Public health units can shut down Ontario workplaces for COVID. They rarely do
Less than half of Ontario's 34 units have used shutdown power since pandemic began
Ontario's public health units have the power to shut down workplaces because of COVID outbreaks or for breaking rules. But less than half of the 34 units have used that power since the pandemic began.
Fifteen public health units around the province have ordered closures, while 19 units said they have not mandated any workplaces to shut down so far. This does not include voluntary closures.
The shutdowns range widely from health unit to health unit, including restaurants and bars, schools, a car dealership, a spiritual new age store and a seniors club, where too many people were crowding behind the karaoke plexiglass.
Some units identified risks in specific communities and went after them. In Windsor, public health closed all schools a week before the Christmas break, citing the rapid rise in cases. Waterloo and Wellington-Dufferin-Guelph shut Mennonite places of worship and schools after "widespread community transmission."
Health units clarified closure orders were given because of confirmed COVID cases or the risk of them, as well as for workplaces who weren't following the rules.
Kingston, Ont., has one of Ontario's lowest number of active cases at the moment, a mere 51. But that hasn't stopped its public health unit from shutting down workplaces.
As of mid-January, Kingston, Frontenac, Lennox and Addington Public Health has mandated five closures — four nail salons and a McDonalds — the same total number as Toronto Public Health (TPH).
"We certainly don't shy away from it," said Dr. Kieran Moore, the medical officer of health. "It has bide us time, it has allowed us to protect the public and it is there for a reason."
Moore said workplace shutdowns have been an essential tool, one other health units could be using more often.
It has helped him understand more about how the virus spreads at work. He's finding the risk is during coffee, smoke and lunch breaks and while commuting to and from work — when masks come off and distancing can be trickier.
"Most businesses now have very good practices in play during the normal workflow," he said. "Whenever you take a break from that workflow, that's when the risk increases."
TPH said it will only force closures "when progressive approaches" don't work.
"Advising employers of their obligations often results in immediate compliance and appropriate actions taken by employers," said Dr. Vinita Dubey, TPH's associate medical officer of health, in email.
Voluntary closures not tracked
The closure data does not include workplaces which decided to shut down voluntarily, something most public health units reported. It's been standard protocol for cases at LCBOs and some big box stores.
Public health units don't automatically shut a workplace down if COVID shows up there. They could recommend the workplace close to help control an outbreak. In this situation, many public health units said the majority of workplaces cooperate and make the decision to close voluntarily.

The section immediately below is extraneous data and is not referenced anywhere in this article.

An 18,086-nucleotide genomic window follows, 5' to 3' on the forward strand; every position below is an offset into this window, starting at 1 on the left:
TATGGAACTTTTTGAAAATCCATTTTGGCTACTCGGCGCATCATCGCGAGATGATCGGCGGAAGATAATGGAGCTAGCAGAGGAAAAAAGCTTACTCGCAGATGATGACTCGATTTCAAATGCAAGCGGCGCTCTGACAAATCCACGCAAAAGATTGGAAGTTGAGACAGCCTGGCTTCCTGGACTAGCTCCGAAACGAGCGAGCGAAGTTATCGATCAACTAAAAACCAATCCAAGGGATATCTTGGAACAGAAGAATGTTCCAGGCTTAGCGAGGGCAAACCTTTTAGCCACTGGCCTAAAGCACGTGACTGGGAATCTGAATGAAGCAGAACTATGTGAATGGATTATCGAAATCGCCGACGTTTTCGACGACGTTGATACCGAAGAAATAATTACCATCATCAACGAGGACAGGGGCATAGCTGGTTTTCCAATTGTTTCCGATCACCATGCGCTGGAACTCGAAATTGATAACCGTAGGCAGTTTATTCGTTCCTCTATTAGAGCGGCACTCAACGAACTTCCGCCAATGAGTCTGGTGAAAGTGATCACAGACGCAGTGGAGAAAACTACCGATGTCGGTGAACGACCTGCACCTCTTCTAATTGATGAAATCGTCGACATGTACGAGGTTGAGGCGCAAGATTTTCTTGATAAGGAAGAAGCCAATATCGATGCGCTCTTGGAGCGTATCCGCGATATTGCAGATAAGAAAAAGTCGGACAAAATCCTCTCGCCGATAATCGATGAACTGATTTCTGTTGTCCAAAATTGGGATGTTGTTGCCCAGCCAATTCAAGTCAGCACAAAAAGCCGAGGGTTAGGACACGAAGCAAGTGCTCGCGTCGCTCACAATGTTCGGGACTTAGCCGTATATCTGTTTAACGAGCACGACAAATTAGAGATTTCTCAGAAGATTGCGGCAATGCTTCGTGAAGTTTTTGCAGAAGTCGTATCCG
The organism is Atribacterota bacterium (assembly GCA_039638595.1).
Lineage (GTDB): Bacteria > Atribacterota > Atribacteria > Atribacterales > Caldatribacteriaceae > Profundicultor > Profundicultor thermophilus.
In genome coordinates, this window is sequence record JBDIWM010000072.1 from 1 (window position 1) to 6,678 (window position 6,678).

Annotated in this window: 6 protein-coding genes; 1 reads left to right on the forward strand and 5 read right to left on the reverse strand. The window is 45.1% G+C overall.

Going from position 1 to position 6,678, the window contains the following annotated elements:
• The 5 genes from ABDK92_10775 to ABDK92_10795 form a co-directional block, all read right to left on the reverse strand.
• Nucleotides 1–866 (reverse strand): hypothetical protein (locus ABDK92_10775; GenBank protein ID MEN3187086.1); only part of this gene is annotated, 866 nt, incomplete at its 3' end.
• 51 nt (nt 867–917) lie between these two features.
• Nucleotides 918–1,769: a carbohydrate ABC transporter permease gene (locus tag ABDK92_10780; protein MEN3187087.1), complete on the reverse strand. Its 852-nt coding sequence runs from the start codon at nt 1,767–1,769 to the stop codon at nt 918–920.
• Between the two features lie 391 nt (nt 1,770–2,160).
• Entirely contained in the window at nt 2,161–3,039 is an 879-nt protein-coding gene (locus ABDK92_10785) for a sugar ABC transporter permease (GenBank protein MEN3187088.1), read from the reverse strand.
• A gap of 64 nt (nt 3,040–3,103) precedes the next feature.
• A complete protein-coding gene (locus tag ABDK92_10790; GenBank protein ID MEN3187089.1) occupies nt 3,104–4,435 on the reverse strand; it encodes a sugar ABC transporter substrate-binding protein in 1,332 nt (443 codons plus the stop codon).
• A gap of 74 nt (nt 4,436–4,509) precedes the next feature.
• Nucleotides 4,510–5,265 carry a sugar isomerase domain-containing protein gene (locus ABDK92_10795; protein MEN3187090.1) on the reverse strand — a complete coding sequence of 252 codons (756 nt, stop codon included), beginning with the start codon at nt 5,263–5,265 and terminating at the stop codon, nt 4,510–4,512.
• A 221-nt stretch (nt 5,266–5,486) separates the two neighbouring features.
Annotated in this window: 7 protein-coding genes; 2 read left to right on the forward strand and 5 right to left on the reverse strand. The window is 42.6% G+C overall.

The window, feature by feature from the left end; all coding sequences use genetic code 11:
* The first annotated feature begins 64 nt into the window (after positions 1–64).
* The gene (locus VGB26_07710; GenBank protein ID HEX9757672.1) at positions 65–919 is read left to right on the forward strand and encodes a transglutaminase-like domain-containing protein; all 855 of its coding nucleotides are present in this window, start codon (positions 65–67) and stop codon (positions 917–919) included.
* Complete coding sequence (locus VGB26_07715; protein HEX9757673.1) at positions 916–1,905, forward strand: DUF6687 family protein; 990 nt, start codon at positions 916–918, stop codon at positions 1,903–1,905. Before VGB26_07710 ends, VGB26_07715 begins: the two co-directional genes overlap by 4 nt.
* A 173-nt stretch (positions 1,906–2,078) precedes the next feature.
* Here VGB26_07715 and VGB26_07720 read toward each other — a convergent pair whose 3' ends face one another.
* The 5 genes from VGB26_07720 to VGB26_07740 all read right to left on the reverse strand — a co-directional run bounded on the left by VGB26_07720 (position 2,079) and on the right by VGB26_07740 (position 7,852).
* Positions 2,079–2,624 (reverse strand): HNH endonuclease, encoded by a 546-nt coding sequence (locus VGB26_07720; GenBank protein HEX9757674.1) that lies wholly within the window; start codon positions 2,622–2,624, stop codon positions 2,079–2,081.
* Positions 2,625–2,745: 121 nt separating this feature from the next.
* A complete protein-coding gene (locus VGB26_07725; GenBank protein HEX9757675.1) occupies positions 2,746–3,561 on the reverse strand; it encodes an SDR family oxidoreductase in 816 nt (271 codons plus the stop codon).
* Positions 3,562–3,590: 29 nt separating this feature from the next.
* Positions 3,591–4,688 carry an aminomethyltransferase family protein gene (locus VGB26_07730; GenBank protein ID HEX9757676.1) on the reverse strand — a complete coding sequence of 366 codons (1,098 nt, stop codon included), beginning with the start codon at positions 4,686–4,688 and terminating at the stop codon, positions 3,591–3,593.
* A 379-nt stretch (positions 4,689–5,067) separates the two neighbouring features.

This happens during large outbreaks too. More than 130 COVID cases have recently been linked to a Cargill meat processing plant in Guelph. But it chose to voluntarily close, not ordered by public health.
Other workplaces have been forced to close over lack of staff — like when the majority of workers are identified as high-risk contacts and have to self-isolate.
When CBC requested lists of voluntary closures, health units cited privacy or said they don't keep running lists. Ottawa Public Health said it doesn't even require workplaces to report if they voluntarily close.
This made Ivan Gedz confused at what to do when a positive case turned up at his Ottawa restaurant last September. He's a co-owner of Union Local 613.
"I was flying by the seat of my pants. I had no concept or idea of what I should or shouldn't do," he said.
The infected person hadn't been at work for a week. But Gedz decided to voluntarily shut down and get all staff tested. He didn't want to cause panic. So at first, he told the public they were closed for a plumbing issue.
Then he decided to be transparent — posting about the positive COVID case and updating followers on staff COVID test results, timelines and the risk to customers. Gedz even posted his cell number, so anyone who was worried could call.
Going public wasn't easy. Gedz worried about losing money and the privacy of the infected person.
"The decision was a moral and ethical one. We just felt that we had to come forward with that information," he said. "I don't think I could have lived with myself."
Many public health units said they do not name a workplace with COVID cases unless there is a risk to the public. Toronto's public health unit has just started listing specific workplaces with outbreaks that pose a significant risk. Hamilton has been naming specific outbreak workplaces for months now.
Gedz thinks there's a further role for government or public health to help with messaging and giving concrete advice when workplaces have cases.
"To put all of that on individuals is, I think, folly."